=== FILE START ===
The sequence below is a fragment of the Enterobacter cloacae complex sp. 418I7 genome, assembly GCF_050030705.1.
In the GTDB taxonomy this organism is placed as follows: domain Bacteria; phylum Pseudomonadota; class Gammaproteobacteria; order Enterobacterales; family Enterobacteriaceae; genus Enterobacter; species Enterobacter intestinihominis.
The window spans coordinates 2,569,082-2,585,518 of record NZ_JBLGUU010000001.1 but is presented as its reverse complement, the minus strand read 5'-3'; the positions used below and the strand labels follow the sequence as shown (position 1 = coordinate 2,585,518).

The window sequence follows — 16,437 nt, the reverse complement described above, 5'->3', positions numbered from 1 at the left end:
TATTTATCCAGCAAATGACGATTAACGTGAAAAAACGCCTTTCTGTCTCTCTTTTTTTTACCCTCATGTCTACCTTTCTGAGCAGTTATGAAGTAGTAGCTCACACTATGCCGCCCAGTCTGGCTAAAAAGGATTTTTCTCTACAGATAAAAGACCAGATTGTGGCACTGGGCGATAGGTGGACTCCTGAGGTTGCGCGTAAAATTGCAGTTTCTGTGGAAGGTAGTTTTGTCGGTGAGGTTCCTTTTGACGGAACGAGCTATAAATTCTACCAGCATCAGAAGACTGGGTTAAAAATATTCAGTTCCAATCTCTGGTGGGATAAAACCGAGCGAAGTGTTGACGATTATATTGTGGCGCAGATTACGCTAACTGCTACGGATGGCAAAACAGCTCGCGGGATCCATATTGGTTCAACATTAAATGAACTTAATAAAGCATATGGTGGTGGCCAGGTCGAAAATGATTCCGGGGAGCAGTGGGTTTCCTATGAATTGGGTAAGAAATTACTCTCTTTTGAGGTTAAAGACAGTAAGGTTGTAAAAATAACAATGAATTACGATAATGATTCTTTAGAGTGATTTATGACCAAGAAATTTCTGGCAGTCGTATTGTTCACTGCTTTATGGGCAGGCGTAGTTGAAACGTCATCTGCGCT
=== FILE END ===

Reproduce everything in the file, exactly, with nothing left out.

The sequence below is a fragment of the Enterobacter cloacae complex sp. 418I7 genome, assembly GCF_050030705.1.
In the GTDB taxonomy this organism is placed as follows: domain Bacteria; phylum Pseudomonadota; class Gammaproteobacteria; order Enterobacterales; family Enterobacteriaceae; genus Enterobacter; species Enterobacter intestinihominis.
The window spans coordinates 2,569,082-2,585,518 of record NZ_JBLGUU010000001.1 but is presented as its reverse complement, the minus strand read 5'-3'; the positions used below and the strand labels follow the sequence as shown (position 1 = coordinate 2,585,518).

The window sequence follows — 16,437 nt, the reverse complement described above, 5'->3', positions numbered from 1 at the left end:
TATTTATCCAGCAAATGACGATTAACGTGAAAAAACGCCTTTCTGTCTCTCTTTTTTTTACCCTCATGTCTACCTTTCTGAGCAGTTATGAAGTAGTAGCTCACACTATGCCGCCCAGTCTGGCTAAAAAGGATTTTTCTCTACAGATAAAAGACCAGATTGTGGCACTGGGCGATAGGTGGACTCCTGAGGTTGCGCGTAAAATTGCAGTTTCTGTGGAAGGTAGTTTTGTCGGTGAGGTTCCTTTTGACGGAACGAGCTATAAATTCTACCAGCATCAGAAGACTGGGTTAAAAATATTCAGTTCCAATCTCTGGTGGGATAAAACCGAGCGAAGTGTTGACGATTATATTGTGGCGCAGATTACGCTAACTGCTACGGATGGCAAAACAGCTCGCGGGATCCATATTGGTTCAACATTAAATGAACTTAATAAAGCATATGGTGGTGGCCAGGTCGAAAATGATTCCGGGGAGCAGTGGGTTTCCTATGAATTGGGTAAGAAATTACTCTCTTTTGAGGTTAAAGACAGTAAGGTTGTAAAAATAACAATGAATTACGATAATGATTCTTTAGAGTGATTTATGACCAAGAAATTTCTGGCAGTCGTATTGTTCACTGCTTTATGGGCAGGCGTAGTTGAAACGTCATCTGCGCT